We first have Brinchang (spell this out) as the biggest town in Cameron Highlands. In Brinchang, you will find hotels, night markets along with a military camp banks and a commercial district. There is also Tringkap (spell that out) which is the center of business of Cameron Highlands, which is popular for its stalls as well as shops. Here, you can get vegetable, fruits and flowers every day and are fresh out of the farm. In fact, some traders are from Kuala Lumpur actually travel all the way up here every day to return some in Kuala Lumpur, as the wholesale price here is ridiculously affordable! Look out for shops selling roses as little as three Ringgit for 10 stalks or all of the vegetables for only 2 Ringgit. It’s definitely a steal at these prices. The next stop is Ringlet (spell that out) which is the first stop to make if headed from Tapah, and is also famous for its vegetable farms. It also has a farm for flowers too. Another city in the region is Tanah Rata (spell it out). Similarly like Brinchang Tanah Rata has grown to become one of the most important towns in Cameron Highlands where it hosts several hotels, parks as well as a business centre. For those of you who love your coffee and familiar brand logos, there’s even the Starbucks Starbucks here! The next stop will be Bertam Valley (spell it out) that has yet another popular local farm for vegetables, and a flower farm that is international that has flowers like the chrysanthemums, roses, and chrysant. And finally we have the Blue Valley, and it must be on high on your list as it is where there is the BOH Tea Plantation as well as the Blue Valley Plantation are.

You’re probably getting the drift right now: there are plenty of vegetable and flower farms in Cameron Highlands. Also, of course, tea plantations.

Okay, now that you’re familiar with the names of the main towns here, let’s move forward to the most notable and intriguing attractions of Cameron Highlands. Before that, become acquainted with a young boy by known as John Archibald ‘Archie’ Russell. Russell was born in Malaya in 1890, at the age of seven along with his father. He came to Malaya when Kuala Lumpur was just beginning to develop into the country’s biggest administrative centre. Russell was raised among the community of English planters and tin miners. At a young age, he found his niche in business and that led to Russell acquiring at a minimum the equivalent of a third of Ipoh town.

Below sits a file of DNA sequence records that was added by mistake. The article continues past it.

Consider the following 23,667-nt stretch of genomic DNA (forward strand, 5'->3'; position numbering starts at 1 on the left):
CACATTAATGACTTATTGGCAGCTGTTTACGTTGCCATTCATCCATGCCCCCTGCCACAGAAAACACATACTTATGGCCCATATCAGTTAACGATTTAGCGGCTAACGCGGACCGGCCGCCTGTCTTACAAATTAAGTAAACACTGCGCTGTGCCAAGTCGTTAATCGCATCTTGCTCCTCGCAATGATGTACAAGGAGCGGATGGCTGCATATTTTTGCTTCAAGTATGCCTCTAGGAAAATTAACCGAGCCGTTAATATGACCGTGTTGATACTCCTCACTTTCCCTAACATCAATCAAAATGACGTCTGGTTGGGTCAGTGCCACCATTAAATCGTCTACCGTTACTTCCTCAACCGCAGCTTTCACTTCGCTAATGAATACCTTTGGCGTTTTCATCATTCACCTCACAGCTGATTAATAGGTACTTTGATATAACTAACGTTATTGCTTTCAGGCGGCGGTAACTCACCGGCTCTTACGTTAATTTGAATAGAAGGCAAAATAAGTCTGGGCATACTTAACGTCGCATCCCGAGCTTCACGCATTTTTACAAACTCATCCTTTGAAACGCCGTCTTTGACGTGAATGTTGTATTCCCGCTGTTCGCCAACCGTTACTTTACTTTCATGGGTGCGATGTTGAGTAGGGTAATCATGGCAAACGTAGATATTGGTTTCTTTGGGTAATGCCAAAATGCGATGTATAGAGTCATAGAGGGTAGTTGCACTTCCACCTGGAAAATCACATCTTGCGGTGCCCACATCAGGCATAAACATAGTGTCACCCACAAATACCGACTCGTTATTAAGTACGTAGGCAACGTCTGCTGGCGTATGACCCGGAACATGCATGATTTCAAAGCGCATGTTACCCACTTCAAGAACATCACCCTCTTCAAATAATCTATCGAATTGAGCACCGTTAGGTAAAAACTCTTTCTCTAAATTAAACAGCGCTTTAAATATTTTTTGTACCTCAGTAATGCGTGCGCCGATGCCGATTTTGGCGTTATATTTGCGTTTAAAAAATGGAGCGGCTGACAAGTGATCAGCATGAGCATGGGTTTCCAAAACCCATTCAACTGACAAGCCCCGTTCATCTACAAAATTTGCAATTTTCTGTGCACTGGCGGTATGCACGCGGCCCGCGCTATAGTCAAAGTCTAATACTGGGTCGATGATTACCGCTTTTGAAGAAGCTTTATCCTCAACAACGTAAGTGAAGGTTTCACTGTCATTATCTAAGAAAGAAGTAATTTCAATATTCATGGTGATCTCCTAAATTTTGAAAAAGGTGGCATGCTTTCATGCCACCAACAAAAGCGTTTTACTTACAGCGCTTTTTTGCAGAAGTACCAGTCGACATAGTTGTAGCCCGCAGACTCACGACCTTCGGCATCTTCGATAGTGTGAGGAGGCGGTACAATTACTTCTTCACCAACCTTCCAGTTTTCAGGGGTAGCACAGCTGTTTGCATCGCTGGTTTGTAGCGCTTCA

It was 1927 that he realized his true calling to grow and sell tea of premium quality. While visiting Cameron Highlands, he found the rolling hills and valleys with their ample rainfall suitable for tea cultivation. Soon, the first Boh plantation was established and is still serving more than 60 percent of the Malaysian markets for tea. It is the country’s largest tea producer with 8000 acres of land spread across Palas, Farlie, Bukit Cheeding and Ringlet. Boh is derived from Bohlia which is the source of the tea that originates in the Szechuan province in China.

It is possible to reach the plantation’s Sungai Palas estate, which is located to the just north of Brinchang. Signboards can be seen on the way, so it is not difficult to find it. It is a great place to sit and have a nice tea, the scones and strawberry jam while admiring the magnificent tea plantation. It’s truly a memorable experience. Just ask for the Sungai Palas Plantation. Most people will know the exact location.

When you visit take a look at the tour for free that takes visitors around the factory. Guides will show you the various steps that tea is produced. Here you can see the various machines that are still in pristine conditions despite dating from the 1930s. In fact, some of the tea bushes of the 1930s remain in existence as they can be harvested for as long as a hundred years until they are removed.